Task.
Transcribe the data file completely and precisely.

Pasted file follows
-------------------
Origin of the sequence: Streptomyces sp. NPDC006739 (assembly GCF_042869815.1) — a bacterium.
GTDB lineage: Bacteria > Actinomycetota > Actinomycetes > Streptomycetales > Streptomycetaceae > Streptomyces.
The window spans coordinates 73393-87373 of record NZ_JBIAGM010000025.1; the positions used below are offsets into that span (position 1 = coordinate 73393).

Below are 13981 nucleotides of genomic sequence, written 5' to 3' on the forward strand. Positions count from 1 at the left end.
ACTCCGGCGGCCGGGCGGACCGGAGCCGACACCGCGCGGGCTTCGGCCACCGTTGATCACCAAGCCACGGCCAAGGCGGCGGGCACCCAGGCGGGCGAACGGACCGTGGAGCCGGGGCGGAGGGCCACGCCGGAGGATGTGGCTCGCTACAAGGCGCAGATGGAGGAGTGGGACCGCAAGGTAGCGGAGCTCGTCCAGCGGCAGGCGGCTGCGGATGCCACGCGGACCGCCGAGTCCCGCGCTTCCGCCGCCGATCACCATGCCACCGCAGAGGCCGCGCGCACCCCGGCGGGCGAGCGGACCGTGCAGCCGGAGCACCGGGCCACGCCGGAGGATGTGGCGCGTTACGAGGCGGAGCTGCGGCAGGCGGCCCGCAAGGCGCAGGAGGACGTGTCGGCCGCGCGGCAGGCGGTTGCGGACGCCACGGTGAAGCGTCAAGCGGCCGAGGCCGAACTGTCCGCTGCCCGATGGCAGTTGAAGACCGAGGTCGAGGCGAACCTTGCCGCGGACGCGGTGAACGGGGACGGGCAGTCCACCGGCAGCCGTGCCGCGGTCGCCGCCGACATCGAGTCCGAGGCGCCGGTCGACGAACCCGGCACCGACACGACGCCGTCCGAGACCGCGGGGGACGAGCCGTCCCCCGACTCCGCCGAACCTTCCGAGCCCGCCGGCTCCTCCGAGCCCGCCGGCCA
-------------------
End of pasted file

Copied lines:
Origin of the sequence: Streptomyces sp. NPDC006739 (assembly GCF_042869815.1) — a bacterium.
GTDB lineage: Bacteria > Actinomycetota > Actinomycetes > Streptomycetales > Streptomycetaceae > Streptomyces.
The window spans coordinates 73393-87373 of record NZ_JBIAGM010000025.1; the positions used below are offsets into that span (position 1 = coordinate 73393).

Below are 13981 nucleotides of genomic sequence, written 5' to 3' on the forward strand. Positions count from 1 at the left end.
ACTCCGGCGGCCGGGCGGACCGGAGCCGACACCGCGCGGGCTTCGGCCACCGTTGATCACCAAGCCACGGCCAAGGCGGCGGGCACCCAGGCGGGCGAACGGACCGTGGAGCCGGGGCGGAGGGCCACGCCGGAGGATGTGGCTCGCTACAAGGCGCAGATGGAGGAGTGGGACCGCAAGGTAGCGGAGCTCGTCCAGCGGCAGGCGGCTGCGGATGCCACGCGGACCGCCGAGTCCCGCGCTTCCGCCGCCGATCACCATGCCACCGCAGAGGCCGCGCGCACCCCGGCGGGCGAGCGGACCGTGCAGCCGGAGCACCGGGCCACGCCGGAGGATGTGGCGCGTTACGAGGCGGAGCTGCGGCAGGCGGCCCGCAAGGCGCAGGAGGACGTGTCGGCCGCGCGGCAGGCGGTTGCGGACGCCACGGTGAAGCGTCAAGCGGCCGAGGCCGAACTGTCCGCTGCCCGATGGCAGTTGAAGACCGAGGTCGAGGCGAACCTTGCCGCGGACGCGGTGAACGGGGACGGGCAGTCCACCGGCAGCCGTGCCGCGGTCGCCGCCGACATCGAGTCCGAGGCGCCGGTCGACGAACCCGGCACCGACACGACGCCGTCCGAGACCGCGGGGGACGAGCCGTCCCCCGACTCCGCCGAACCTTCCGAGCCCGCCGGCTCCTCCGAGCCCGCCGGCCA